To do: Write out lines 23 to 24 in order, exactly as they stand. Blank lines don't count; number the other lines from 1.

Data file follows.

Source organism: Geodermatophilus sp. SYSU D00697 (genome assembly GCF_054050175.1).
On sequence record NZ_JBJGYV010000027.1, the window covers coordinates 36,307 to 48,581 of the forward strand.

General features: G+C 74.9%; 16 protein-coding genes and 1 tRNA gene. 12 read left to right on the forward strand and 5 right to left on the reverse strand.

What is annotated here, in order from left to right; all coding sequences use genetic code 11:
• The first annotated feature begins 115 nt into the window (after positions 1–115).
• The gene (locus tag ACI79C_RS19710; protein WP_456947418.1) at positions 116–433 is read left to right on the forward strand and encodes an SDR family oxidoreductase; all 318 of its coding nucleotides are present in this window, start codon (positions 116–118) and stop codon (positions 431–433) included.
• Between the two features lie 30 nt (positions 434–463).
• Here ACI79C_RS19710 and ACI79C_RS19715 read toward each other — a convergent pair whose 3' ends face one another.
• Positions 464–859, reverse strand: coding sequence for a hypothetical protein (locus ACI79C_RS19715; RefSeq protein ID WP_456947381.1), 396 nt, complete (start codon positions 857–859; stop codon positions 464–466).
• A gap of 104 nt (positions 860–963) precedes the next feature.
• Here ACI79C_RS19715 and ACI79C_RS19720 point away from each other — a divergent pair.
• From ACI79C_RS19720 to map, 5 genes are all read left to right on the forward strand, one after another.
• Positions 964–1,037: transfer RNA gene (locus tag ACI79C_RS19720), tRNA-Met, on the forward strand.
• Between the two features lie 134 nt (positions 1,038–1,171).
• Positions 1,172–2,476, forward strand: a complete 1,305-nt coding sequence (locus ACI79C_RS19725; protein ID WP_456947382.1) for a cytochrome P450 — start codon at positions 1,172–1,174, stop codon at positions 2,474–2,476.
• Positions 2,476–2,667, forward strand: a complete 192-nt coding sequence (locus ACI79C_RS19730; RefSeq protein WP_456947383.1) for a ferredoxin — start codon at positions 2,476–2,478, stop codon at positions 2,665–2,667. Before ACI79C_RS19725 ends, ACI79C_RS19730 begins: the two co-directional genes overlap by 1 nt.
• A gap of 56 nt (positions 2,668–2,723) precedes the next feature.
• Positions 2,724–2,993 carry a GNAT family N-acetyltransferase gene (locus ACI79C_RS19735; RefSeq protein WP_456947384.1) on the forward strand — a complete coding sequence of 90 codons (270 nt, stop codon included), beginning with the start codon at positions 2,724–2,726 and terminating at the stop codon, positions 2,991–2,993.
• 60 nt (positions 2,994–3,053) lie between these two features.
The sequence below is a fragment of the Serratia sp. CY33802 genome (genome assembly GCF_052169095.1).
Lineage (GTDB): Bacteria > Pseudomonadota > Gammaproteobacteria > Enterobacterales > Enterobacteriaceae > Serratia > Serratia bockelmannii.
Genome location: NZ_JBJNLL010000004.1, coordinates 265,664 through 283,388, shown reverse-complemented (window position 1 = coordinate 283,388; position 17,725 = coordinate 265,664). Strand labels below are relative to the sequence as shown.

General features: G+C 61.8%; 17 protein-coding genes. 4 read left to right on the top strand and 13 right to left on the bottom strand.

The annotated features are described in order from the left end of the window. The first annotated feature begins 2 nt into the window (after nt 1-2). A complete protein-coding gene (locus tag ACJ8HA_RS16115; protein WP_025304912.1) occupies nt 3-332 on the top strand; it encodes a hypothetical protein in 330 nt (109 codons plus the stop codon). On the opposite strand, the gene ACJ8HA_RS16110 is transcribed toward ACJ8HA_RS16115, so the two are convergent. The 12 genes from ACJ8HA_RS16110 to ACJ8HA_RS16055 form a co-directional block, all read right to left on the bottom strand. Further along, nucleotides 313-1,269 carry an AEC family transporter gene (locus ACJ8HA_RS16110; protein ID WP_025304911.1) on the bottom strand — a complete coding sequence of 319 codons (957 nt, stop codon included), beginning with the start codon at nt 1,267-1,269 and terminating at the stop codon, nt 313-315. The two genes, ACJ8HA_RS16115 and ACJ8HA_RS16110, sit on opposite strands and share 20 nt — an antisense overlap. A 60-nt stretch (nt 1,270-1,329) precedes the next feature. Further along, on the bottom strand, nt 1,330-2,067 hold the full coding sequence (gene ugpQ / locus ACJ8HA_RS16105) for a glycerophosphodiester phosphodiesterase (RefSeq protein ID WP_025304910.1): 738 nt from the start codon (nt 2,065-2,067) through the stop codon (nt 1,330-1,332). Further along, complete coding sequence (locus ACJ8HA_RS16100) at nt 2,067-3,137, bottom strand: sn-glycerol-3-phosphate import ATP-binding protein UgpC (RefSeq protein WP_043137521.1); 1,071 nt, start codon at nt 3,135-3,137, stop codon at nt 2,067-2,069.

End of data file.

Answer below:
General features: G+C 61.8%; 17 protein-coding genes. 4 read left to right on the top strand and 13 right to left on the bottom strand.

The annotated features are described in order from the left end of the window. The first annotated feature begins 2 nt into the window (after nt 1-2). A complete protein-coding gene (locus tag ACJ8HA_RS16115; protein WP_025304912.1) occupies nt 3-332 on the top strand; it encodes a hypothetical protein in 330 nt (109 codons plus the stop codon). On the opposite strand, the gene ACJ8HA_RS16110 is transcribed toward ACJ8HA_RS16115, so the two are convergent. The 12 genes from ACJ8HA_RS16110 to ACJ8HA_RS16055 form a co-directional block, all read right to left on the bottom strand. Further along, nucleotides 313-1,269 carry an AEC family transporter gene (locus ACJ8HA_RS16110; protein ID WP_025304911.1) on the bottom strand — a complete coding sequence of 319 codons (957 nt, stop codon included), beginning with the start codon at nt 1,267-1,269 and terminating at the stop codon, nt 313-315. The two genes, ACJ8HA_RS16115 and ACJ8HA_RS16110, sit on opposite strands and share 20 nt — an antisense overlap. A 60-nt stretch (nt 1,270-1,329) precedes the next feature. Further along, on the bottom strand, nt 1,330-2,067 hold the full coding sequence (gene ugpQ / locus ACJ8HA_RS16105) for a glycerophosphodiester phosphodiesterase (RefSeq protein ID WP_025304910.1): 738 nt from the start codon (nt 2,065-2,067) through the stop codon (nt 1,330-1,332). Further along, complete coding sequence (locus ACJ8HA_RS16100) at nt 2,067-3,137, bottom strand: sn-glycerol-3-phosphate import ATP-binding protein UgpC (RefSeq protein WP_043137521.1); 1,071 nt, start codon at nt 3,135-3,137, stop codon at nt 2,067-2,069.